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A POLYCHROME AND PARCEL-GILT STUCCO RELIEF OF THE MADONNA AND CHILD
A POLYCHROME AND PARCEL-GILT STUCCO RELIEF OF THE MADONNA AND CHILD

WORKSHOP OF LORENZO GHIBERTI (FLORENCE 1378-1455), FLORENCE, MID-15TH CENTURY

Details
A POLYCHROME AND PARCEL-GILT STUCCO RELIEF OF THE MADONNA AND CHILD
WORKSHOP OF LORENZO GHIBERTI (FLORENCE 1378-1455), FLORENCE, MID-15TH CENTURY
Representing the Virgin Mary holding the Christ child in her arms, on a rectangular base inscribed AVE MARIA GRACIIA PLEN[A], the reverse with a paper label inscribed in ink 2680
28¼ in. (71.5 cm.) high, 23 in. (58.5 cm.) wide, 8½ in. (21.5 cm.) deep
Provenance
Private collection, United States.
Private collection, Italy.

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Lot Essay

Few artists of the Renaissance exerted as powerful an influence on sculpture as Lorenzo Ghiberti, the 15th century master who created two seminal pairs of doors for the Florentine baptistery and whose workshop included such notable figures as Donatello, Paolo Uccello, Michelozzo and Benozzo Gozzoli. While his monumental bronzes garnered him great fame, his work extended into other realms. Indeed, in his 1447/48 autobiography he boasts, 'Also for many painters, sculptors and stone-carvers I provided the greatest honors in their works [for] I have made very many models in wax and clay and for the painters I have designed very many things...Few things of importance were made in our city that were not designed or devised by my hand' (cited in R. Krautheimer and T. Krautheimer-Hess, Lorenzo Ghiberti, Princeton, 1956, p. 15). The present relief of the Virgin and Child is exemplary of private devotional works created in Ghiberti's studio, a production that flourished in 15th century Florence.

In this charming relief, the Virgin wears a billowing mantle and tunic and inclines her head towards her son. With the palm of her left hand, she gently presses the Christ Child against her, and their faces join in a tender embrace, creating a scene at once peaceful and melancholy as both mother and son reflect on his fate. On the base of the plinth, an inscription - flanked by coats of arms - reads "Ave Maria Graciia Plen[a]," further inviting the viewer to engage with the figures. Owing to their popularity, similar models were widely disseminated during the Renaissance, notably from Ghiberti's workshop. These reliefs were created in molds and further built up and refined by hand. They were subsequently painted in bright colors to render the figures more lifelike. Further details were added by hand including the delicate gilding and stippling to the edges of the garments and undergarments.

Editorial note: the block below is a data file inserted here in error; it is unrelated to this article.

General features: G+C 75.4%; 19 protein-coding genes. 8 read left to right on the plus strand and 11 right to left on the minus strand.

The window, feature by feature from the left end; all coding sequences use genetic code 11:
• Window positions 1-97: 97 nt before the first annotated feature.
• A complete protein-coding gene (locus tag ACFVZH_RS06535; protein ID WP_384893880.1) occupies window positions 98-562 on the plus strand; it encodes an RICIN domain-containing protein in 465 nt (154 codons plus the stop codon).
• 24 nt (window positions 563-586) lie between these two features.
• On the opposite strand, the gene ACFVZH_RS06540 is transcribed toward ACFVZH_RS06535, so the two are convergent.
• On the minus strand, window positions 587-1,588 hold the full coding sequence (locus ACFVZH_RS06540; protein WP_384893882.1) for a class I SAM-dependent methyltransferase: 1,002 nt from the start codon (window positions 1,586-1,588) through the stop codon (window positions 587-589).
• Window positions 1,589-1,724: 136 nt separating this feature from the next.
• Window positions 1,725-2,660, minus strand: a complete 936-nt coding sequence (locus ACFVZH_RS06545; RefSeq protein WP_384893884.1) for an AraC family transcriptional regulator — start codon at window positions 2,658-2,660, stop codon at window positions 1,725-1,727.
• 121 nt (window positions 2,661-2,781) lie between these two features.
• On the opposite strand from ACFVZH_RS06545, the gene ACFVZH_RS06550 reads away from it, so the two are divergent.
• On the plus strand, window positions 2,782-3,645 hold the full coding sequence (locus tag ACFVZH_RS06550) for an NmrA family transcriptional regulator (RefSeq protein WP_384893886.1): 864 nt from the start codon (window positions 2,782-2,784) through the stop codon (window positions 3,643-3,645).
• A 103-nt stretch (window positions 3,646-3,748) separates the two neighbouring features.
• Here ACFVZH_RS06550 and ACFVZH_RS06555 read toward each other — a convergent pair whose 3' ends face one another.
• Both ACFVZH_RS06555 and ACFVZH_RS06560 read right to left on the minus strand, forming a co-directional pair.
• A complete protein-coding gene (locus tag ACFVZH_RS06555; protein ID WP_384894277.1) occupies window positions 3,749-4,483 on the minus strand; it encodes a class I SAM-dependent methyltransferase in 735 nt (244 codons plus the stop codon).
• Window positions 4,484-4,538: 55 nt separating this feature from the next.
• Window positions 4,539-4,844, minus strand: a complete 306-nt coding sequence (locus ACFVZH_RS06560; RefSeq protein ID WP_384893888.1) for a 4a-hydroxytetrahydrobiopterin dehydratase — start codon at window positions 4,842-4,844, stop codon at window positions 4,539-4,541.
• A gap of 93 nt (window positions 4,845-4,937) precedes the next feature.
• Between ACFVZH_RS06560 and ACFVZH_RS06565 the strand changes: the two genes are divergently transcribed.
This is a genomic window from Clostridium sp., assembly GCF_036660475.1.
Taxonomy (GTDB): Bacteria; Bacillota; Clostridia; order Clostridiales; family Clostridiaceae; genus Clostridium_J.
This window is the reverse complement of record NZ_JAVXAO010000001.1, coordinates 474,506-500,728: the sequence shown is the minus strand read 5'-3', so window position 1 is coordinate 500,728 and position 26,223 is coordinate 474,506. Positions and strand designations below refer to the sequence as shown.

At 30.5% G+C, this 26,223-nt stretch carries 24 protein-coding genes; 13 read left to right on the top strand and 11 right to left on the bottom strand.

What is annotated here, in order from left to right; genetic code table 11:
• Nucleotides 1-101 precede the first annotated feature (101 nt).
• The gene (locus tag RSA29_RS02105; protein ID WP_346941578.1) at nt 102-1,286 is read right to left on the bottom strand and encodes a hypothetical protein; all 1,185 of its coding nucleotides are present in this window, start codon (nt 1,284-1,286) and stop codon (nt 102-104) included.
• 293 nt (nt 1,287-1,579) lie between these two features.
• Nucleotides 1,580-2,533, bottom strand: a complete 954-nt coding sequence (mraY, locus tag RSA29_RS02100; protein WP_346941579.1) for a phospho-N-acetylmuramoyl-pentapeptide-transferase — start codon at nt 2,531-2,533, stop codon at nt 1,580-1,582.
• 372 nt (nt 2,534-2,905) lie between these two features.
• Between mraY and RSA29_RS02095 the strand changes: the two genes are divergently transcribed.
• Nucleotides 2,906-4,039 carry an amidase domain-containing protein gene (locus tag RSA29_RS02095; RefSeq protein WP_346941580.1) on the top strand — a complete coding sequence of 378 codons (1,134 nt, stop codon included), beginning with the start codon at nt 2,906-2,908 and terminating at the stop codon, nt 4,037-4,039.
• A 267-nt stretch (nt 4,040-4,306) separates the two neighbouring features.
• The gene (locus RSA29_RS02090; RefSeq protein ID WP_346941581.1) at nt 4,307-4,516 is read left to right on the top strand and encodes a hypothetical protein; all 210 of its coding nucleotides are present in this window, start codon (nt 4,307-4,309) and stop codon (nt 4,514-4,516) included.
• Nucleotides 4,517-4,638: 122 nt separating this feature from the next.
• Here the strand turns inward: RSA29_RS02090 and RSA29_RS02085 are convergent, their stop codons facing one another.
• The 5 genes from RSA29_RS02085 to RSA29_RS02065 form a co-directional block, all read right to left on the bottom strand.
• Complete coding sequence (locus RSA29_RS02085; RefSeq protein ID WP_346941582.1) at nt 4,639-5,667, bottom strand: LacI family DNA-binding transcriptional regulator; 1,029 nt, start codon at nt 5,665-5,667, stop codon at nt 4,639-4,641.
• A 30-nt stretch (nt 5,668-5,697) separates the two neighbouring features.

Richard Krautheimer suggests that the extant editions of this model are based on a previous work likely by Ghiberti, now lost, which influenced artists of his generation (R. Krautheimer, 'Terra Cotta Madonnas,' Parnassus, VIII, no. 7, Dec. 1936, p. 7.). Ghiberti, in turn, was inspired by the work of artists of preceding centuries as well as Byzantine painters' 'Gylkophilusa' type of the Virgin holding the Christ Child to her visage, which foreshadow the endearing nature of his own works (Krautheimer, op. cit., p. 37). Krautheimer proposes a dating of 1430-1450 for the extant Madonna and Child reliefs (Krautheimer, op. cit, p. 7).

Recent scholarship has largely affirmed his hypotheses. Two stucco reliefs similar to the present group and attributed to the workshop of Ghiberti were recently shown in the exhibition The Springtime of the Renaissance. (B. Paolozzi Strozzi and M. Bormand, eds., The Springtime of the Renaissance: Sculpture and the Arts in Florence 1400-60, Florence, Palazzo Strozzi, 23 March - 18 August 2013; Paris, Musée du Louvre, 26 September 2013 - 6 January 2014, pp. 426-429, nos. VIII.2-3). The first, from the Musei Civici Fiorentini-Museo Stefano Bardini in Florence (inv. MCF-MB 1922-722) depicts the Virgin and Child on a plinth with two angels bearing a wreath, and Antonella Nesi both affirms its association with the Ghiberti workshop - proposing a dating of the late 1430s to the early 1440s - and connects it with Ghiberti's renowned Gates of Paradise (c. 1426-1452) (Nesi, op.cit., p. 426). The second stucco from the Venerabile Arciconfraternita della Misericordia, Florence (inv. 10260) displays greater similarities to the present work including the striped highlights on the virgin's veil, and again, Nesi connects it with Ghiberti's work on the Gates of Paradise, proposing a dating of the late 1430's (Nesi, op. cit, p. 428). As these examples suggest, while the production of Ghiberti's workshop was prolific, the connection of this particular design to the master - one of the greatest sculptors of the Renaissance - remains clear.

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